How Ingrid Michaelson Changed Course and Ran Into The Great Comet Along the Way
At the tail end of her Broadway debut as Sonya, the singer-songwriter is preparing to leap into much deeper theatrical waters.
"Spectator" is not the word you'd think to use to describe a chart-topping singer-songwriter, but that's how Ingrid Michaelson has apparently always seen herself in the world of musical theater.
Those acquainted with her light folky voice, usually accompanied by either guitar or ukulele, may be surprised to learn that Michaelson's Broadway debut as Sonya in Natasha, Pierre & The Great Comet of 1812 is more of a homecoming than a maiden voyage. She studied theater at Binghamton University only to change course after graduation when she realized her voice would never fit the screlting mold of aspiring Elphabas. Then she met Sonya.
Michaelson completes her brief run as Natasha's loyal confidant in the musical slice of War and Peace on August 13 (including a short break from performances August 3-6). However, the debut has served as an unexpected inauguration for what she hopes will be a longer Broadway career. With a musical of her own in the works, she talked about the challenges in front of her while she dauntingly pauses the record-making "hamster wheel" to pursue new passions. "There's literally not room for everybody on Broadway," she admitted, acknowledging the risk ahead. "But there's always room to create."
This interview has been condensed and edited for clarity.
How did this opportunity to make your Broadway debut in Great Comet open up to you in the first place?
We were going to see the show because my boyfriend, Will Chase, had been a fan of it since it was down in the Meatpacking District. I went to school for musical theater, but when I graduated, I auditioned a little bit and realized I don't have that kind of voice. So I started my music and I felt like I was better at that. I never really lost my love for theater, but I doubted my capabilities, I think. When I saw Brittain Ashford singing "Sonya Alone," I thought, "I can sing that." It's the only time I've seen a show and thought, "I think I could do that." It was really moving for me because I've always pushed myself into the spectator role. I'll never be able to belt out high notes, but that's not how Dave Malloy writes. It was a really lovely moment.
How did you make the move from fan to cast member?
I was so high on the show that, afterward, I was like, "If Brittain ever goes on vacation, let me know!" Part of it was in jest. There was no plan. The next day, they reached out and I said, "No, forget it! I'm too scared! I didn't mean it!" And then it became clearer to me in the timing. It all happened very quickly. Up until the day before my first show, I was just petrified. I thought, "What are you doing, Ingrid?" But everybody was really gracious and kind. It's been a trip. It's like flexing these old muscles that I forgot I had. But I definitely have them.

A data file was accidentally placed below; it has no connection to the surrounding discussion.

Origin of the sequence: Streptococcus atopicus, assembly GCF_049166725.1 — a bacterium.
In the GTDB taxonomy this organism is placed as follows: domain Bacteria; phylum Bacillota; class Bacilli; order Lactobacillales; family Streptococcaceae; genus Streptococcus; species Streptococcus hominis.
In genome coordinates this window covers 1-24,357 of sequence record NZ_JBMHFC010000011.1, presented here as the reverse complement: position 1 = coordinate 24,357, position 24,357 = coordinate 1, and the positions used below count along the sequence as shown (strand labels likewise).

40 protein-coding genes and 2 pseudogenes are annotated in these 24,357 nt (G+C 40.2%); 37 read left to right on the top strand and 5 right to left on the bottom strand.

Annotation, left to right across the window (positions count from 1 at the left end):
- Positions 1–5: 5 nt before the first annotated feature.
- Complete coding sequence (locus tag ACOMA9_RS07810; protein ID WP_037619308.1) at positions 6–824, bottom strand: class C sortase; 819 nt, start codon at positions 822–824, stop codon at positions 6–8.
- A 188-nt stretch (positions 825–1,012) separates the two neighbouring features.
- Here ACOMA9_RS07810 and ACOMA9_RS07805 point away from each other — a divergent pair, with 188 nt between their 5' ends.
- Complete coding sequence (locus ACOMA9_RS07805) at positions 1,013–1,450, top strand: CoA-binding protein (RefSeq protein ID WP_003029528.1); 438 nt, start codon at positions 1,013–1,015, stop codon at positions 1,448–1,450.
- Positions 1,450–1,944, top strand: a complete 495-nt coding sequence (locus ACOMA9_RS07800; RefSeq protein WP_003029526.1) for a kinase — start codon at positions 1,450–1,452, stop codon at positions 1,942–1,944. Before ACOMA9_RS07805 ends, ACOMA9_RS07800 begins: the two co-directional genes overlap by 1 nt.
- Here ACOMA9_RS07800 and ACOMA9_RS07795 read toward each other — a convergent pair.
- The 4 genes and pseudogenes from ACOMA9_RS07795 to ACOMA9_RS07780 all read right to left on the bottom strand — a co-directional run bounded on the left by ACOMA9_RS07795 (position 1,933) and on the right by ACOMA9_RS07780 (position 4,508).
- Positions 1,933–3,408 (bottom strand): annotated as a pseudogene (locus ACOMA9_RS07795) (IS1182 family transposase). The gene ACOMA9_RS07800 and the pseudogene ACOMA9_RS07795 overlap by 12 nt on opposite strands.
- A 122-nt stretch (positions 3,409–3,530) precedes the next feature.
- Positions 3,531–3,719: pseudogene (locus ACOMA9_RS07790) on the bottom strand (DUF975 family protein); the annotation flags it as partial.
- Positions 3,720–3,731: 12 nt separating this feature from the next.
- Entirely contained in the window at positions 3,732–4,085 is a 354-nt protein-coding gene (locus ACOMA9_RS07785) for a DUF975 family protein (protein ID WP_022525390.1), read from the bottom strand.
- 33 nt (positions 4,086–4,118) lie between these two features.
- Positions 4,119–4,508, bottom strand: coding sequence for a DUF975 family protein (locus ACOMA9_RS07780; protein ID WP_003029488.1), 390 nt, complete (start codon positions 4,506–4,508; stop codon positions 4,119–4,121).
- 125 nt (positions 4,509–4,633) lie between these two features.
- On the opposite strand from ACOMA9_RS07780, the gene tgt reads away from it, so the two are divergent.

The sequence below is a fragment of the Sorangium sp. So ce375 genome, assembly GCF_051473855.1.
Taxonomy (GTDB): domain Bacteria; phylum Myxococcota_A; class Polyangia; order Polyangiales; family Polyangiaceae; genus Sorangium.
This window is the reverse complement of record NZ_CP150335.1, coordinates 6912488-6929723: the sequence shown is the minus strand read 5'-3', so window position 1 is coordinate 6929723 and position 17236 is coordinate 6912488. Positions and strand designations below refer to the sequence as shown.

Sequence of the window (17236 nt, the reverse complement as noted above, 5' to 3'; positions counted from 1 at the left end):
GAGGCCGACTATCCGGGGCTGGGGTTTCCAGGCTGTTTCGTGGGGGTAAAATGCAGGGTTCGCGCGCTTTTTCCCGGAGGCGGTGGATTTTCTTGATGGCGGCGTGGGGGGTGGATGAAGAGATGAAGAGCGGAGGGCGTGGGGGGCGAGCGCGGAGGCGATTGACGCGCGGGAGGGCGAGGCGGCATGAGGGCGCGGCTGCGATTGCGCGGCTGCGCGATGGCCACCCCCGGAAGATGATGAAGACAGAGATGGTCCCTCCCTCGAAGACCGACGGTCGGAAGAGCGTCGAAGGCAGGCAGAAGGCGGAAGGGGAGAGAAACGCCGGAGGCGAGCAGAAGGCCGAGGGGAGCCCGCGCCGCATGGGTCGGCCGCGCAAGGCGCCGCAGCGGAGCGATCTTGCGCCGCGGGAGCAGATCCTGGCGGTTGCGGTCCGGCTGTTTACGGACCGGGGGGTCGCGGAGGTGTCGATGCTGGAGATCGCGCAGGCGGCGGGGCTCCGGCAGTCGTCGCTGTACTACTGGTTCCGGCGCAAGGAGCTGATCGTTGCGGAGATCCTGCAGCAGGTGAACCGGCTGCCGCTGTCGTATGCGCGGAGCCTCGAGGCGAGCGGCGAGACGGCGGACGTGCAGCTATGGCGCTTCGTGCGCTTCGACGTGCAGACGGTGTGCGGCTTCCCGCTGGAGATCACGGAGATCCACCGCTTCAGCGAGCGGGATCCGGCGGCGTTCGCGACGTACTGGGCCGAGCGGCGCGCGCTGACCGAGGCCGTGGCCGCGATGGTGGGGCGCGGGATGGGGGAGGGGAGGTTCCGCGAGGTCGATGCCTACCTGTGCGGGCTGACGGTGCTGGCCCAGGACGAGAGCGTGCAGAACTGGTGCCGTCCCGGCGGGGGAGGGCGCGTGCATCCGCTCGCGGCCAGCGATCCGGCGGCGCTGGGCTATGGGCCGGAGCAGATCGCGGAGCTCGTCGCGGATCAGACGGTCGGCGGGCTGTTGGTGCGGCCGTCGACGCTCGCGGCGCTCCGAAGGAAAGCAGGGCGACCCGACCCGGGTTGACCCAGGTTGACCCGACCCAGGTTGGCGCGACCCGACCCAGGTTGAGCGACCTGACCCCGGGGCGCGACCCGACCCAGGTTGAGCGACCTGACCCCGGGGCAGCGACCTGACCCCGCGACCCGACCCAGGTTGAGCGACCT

What is it like for you to now be the one singing "Sonya Alone" every night?
What other song is there about one woman singing to another woman, in not a romantic way, about how she's willing to lose the love of her friend to save her friend? It's so specific and so beautiful. The blocking is basically Natasha walking around the theater space and I follow her with my eyes. It makes my intention so easy because I'm just staring at her. It's heart-wrenching. And then, of course, moments later, I have to be up in the mezzanine shaking a jingle stick and handing out egg shakers. Half of the audience doesn't even know that I'm up there. I want to be like, "Hello! I was just crying onstage and here I am handing you a shaker!"
You've collaborated a lot with Sara Bareilles. Did her experience writing and eventually starring in Waitress help blaze the trail for you to jump back into theater? I know you're working on a musical of your own.
I've talked to her a bunch over the years about Waitress because I've wanted to write something for a long time now. It's really difficult because as a musician — especially as a woman of a certain age — you don't want to take too much time away from music because it's like a revolving door/hamster wheel situation. You write a record, you promote the record, you release the record, you tour on the record, and then you do the whole thing over and over again. I think I've always been afraid to take too much time away from that because I'll lose fans or momentum. Seeing Sara follow Waitress and take the time away (we're the exact same age, born a day apart), I thought, maybe it's OK. The world won't forget about me. And if it does, then, oh well. Sara told me it's the hardest thing she's ever done but it's also the best thing she's ever done. So I've made this decision to take some time and try to find the musical to work on, and that's really what this year was about — searching for that. Comet was not planned. It kind of snuck up on me. But it goes to show, when you take a step outside of your designated path, good things come.
Can you tell me anything about the musical you're writing?
I can't really talk about it too much. It's definitely been this concept that's been floating around, and I hope that, by the end of this year, I'll be heavily working on something. I can tell you that I'm writing all of the music for an animated film — it's kind of like a mini-musical in that you have to write songs that are furthering the plotline. I think it was a really great lesson in that kind of writing.
Is the collaborative aspect of writing a musical appealing to you as a solo artist?
When you're writing your own stuff, it's very lonely. With a musical, yes, there's a lot of pressure on you, but it's also a team of people. It's such a family and that's what I really feel like with Great Comet. I hope that when my musical happens, it's filled with the sort of camaraderie that Great Comet has.